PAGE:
Lysicratous Square

Lysicratous Square

Lysicratous Square is one of the oldest squares in Athens. Named after a much-admired sponsor of the arts in Ancient times, it is most well known as being the land upon which the famous Choragic Monument of Lysicrates.

Also known as the Lantern of Diogenes, it was erected on the west side of the Street of the Tripods (also the oldest street of Athens), by Lysicrates, in 335/34 B.C. - according to an engraving preserved on the architrave. Choragic monuments in ancient Greece were built by the "choregos", the "sponsor" who funded and oversaw the training of the dramatic dance and chorus in theatrical performances.

Excavations conducted in 1982-85 at Lysicratous Square, completed the investigations made by Al. Philadelpheus and revealed the foundations of adjacent choragic monuments. However, the Lysicrates monument is the only one of its kind to be almost completely preserved, making it the most interesting feature of the modern Lysicratous Square.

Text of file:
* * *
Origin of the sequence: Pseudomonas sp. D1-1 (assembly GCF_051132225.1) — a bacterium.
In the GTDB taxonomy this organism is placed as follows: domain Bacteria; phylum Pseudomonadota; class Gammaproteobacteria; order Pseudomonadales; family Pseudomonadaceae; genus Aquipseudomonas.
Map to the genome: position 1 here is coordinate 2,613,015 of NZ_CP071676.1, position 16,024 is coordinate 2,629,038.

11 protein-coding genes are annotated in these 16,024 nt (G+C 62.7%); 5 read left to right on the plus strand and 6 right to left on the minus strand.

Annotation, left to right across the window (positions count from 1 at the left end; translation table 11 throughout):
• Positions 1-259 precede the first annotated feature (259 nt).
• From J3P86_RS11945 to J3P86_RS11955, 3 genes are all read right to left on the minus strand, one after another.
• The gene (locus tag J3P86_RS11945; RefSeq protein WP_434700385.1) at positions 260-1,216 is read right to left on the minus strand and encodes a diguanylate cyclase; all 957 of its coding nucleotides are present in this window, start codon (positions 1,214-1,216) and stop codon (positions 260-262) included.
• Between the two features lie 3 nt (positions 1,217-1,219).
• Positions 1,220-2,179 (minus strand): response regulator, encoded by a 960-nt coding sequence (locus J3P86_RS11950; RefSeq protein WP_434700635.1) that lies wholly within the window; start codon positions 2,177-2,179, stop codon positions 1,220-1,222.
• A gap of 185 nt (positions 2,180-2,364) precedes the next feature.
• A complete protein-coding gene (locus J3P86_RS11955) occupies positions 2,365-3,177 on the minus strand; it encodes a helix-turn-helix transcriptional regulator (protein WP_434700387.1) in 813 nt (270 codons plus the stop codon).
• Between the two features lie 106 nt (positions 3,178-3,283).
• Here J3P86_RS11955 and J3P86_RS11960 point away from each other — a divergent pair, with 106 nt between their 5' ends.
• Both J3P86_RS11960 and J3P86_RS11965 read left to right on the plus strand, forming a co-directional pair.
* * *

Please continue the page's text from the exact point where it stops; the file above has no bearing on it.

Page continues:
Lysicratous Square is a peaceful intersection in Plaka that is not only worth visiting just for the above reasons. But also because it is full of life as it has restaurants, cafes, and souvenir shops to enjoy in and around its surrounding streets.


Lysicratous Square
Sightseeing on Lysicratous Square
Shopping on Lysicratous Square
Eating & drinking on Lysicratous Square


▶︎ Monastiraki Square
▶︎ Mitropoleos Square
▶︎ Agora Square
▶︎ Agion Asomaton Square
▶︎ Lysicratous Square
▶︎ Iroon Square
▶︎ Jaqueline de Romilly Square


▶︎ More: Syntagma Square, Omonoia Square, Squares of Historic Center, Squares of Modern Center, Squares of Athens' Suburbs